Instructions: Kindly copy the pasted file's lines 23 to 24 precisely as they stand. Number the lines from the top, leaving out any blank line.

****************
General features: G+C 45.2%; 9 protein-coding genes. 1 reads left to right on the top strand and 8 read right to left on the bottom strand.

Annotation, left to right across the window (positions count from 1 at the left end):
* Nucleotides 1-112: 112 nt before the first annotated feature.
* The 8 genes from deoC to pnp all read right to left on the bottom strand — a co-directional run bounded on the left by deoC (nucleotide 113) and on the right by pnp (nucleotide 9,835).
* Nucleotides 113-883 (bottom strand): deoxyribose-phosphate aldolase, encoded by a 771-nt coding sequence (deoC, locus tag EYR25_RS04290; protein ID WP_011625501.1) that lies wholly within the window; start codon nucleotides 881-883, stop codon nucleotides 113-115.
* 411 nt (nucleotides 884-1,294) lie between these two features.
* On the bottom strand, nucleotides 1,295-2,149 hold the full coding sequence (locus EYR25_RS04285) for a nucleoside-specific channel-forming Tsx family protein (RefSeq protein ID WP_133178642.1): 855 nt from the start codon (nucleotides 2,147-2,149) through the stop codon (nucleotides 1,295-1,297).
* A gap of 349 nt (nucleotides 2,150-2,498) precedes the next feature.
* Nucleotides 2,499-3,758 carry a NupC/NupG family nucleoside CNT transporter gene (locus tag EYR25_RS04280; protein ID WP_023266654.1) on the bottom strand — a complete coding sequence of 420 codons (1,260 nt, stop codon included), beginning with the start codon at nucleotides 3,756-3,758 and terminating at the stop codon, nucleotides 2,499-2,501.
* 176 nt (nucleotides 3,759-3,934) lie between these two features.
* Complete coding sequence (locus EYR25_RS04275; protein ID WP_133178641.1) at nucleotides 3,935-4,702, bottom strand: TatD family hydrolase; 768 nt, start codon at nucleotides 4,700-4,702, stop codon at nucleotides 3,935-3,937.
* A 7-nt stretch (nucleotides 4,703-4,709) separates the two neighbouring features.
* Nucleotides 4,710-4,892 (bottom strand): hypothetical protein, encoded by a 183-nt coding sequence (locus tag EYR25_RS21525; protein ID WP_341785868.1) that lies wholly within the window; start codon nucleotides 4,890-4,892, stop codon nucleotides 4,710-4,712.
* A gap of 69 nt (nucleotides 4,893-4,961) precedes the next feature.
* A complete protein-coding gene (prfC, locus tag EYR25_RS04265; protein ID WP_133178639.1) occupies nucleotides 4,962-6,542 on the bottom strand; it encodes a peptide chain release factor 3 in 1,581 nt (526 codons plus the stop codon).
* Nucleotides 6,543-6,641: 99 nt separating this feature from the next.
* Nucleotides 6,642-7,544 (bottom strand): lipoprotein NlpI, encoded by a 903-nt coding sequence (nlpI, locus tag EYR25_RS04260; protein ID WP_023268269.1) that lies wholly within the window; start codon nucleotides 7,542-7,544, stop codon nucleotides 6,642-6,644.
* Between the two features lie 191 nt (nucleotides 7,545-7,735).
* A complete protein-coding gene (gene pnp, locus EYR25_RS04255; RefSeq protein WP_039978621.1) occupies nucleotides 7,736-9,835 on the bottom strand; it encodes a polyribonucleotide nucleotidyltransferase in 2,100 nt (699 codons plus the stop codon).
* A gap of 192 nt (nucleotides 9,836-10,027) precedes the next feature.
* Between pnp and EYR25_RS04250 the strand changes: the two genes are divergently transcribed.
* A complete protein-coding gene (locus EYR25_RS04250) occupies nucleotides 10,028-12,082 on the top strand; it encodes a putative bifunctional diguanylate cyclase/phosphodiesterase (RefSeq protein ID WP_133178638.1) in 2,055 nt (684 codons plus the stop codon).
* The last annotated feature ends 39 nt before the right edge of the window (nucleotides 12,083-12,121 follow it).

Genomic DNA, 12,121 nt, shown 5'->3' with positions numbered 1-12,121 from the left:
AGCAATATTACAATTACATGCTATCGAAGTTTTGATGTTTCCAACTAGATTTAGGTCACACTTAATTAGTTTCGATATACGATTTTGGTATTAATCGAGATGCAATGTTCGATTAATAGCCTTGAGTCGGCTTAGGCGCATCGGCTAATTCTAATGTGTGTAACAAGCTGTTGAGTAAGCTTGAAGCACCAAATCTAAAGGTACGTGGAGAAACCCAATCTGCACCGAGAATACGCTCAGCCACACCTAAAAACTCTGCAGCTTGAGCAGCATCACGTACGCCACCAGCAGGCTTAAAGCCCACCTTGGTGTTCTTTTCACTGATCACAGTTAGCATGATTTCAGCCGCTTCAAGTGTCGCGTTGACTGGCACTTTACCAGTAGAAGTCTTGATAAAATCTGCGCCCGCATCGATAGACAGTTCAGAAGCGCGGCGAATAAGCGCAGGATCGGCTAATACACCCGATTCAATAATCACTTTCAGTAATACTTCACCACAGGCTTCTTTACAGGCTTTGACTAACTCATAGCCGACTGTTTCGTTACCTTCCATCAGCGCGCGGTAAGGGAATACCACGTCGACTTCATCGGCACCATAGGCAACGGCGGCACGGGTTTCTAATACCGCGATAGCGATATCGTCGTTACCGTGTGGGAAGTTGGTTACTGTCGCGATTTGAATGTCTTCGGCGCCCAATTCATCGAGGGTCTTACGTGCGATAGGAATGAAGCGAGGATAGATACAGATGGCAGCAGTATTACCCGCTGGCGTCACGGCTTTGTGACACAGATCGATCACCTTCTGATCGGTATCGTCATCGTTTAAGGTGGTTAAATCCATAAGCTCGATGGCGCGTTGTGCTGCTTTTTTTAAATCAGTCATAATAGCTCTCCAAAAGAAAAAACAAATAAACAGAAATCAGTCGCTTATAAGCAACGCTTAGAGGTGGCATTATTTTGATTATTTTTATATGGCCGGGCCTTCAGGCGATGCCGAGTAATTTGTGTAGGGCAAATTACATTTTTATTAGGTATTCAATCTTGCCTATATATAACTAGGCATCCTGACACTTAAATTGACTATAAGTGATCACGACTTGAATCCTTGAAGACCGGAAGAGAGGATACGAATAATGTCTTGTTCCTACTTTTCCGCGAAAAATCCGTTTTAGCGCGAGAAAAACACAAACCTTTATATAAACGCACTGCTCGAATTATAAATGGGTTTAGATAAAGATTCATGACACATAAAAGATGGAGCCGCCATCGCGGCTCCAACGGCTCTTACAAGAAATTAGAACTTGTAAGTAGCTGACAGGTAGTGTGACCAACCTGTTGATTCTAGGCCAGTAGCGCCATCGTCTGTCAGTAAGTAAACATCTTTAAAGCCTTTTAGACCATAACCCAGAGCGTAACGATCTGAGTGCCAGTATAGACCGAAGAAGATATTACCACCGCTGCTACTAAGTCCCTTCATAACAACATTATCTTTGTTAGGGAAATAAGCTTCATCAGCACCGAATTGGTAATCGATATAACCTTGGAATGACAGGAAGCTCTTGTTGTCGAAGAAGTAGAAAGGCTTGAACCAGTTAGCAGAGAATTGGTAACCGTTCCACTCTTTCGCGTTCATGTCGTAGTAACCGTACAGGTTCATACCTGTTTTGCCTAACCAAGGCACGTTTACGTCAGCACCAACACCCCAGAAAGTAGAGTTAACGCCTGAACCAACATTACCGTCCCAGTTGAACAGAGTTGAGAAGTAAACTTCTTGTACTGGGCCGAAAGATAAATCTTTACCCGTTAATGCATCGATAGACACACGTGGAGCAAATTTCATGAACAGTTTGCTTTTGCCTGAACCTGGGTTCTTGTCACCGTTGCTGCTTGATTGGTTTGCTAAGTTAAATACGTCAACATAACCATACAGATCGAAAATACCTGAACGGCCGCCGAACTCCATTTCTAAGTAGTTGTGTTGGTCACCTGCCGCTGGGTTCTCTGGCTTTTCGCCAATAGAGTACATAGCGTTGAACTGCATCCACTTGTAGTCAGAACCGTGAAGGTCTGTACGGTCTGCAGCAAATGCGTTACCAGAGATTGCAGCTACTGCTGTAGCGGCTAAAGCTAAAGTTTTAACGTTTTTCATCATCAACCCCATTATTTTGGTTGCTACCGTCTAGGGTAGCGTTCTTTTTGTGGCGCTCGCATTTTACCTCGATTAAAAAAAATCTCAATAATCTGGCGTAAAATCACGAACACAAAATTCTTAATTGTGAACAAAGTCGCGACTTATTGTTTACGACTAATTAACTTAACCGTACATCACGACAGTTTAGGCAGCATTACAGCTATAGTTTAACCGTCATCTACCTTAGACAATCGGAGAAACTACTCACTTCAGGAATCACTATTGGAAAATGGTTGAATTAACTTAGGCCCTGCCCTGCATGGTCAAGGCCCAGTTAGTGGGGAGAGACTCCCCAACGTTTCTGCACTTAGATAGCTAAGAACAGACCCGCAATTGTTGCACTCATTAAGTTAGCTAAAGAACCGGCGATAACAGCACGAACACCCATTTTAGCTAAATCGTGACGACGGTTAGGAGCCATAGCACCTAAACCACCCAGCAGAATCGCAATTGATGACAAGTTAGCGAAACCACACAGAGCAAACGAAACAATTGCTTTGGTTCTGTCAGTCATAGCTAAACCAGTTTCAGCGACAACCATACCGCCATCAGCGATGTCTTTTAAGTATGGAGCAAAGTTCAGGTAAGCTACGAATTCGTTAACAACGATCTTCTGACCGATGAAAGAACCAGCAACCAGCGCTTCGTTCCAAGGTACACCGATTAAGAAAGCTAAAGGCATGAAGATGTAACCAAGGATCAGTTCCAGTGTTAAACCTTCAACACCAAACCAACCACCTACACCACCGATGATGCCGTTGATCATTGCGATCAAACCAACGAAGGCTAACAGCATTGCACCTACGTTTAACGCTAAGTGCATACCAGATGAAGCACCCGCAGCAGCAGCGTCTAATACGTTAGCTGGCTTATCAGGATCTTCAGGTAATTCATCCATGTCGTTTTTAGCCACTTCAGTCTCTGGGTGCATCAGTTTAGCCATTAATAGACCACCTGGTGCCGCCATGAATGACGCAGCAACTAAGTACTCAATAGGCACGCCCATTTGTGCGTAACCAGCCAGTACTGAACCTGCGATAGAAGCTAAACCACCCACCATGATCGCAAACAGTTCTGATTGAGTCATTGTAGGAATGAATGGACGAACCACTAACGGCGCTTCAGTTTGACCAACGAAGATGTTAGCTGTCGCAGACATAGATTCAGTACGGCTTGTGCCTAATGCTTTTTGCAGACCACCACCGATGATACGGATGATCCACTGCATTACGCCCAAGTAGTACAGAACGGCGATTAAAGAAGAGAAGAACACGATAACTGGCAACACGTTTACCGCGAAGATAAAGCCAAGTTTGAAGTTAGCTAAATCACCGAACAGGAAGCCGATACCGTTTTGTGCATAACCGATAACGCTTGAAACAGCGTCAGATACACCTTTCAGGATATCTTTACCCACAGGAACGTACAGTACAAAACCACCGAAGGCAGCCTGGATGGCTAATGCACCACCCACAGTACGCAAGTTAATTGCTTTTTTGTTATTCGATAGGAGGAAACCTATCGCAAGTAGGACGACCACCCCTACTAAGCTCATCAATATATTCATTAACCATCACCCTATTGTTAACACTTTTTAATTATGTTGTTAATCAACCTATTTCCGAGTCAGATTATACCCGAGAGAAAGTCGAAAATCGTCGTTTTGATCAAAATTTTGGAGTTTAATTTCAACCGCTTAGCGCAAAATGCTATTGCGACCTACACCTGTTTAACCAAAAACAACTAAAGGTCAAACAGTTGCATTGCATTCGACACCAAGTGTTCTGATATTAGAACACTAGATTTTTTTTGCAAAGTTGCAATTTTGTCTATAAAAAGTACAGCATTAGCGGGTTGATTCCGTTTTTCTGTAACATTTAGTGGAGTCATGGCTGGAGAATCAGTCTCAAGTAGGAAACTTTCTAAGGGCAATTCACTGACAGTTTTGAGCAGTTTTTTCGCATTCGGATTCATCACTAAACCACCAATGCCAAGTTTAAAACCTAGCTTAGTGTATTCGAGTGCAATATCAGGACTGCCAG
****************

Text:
* The last annotated feature ends 39 nt before the right edge of the window (nucleotides 12,083-12,121 follow it).

Genomic DNA, 12,121 nt, shown 5'->3' with positions numbered 1-12,121 from the left: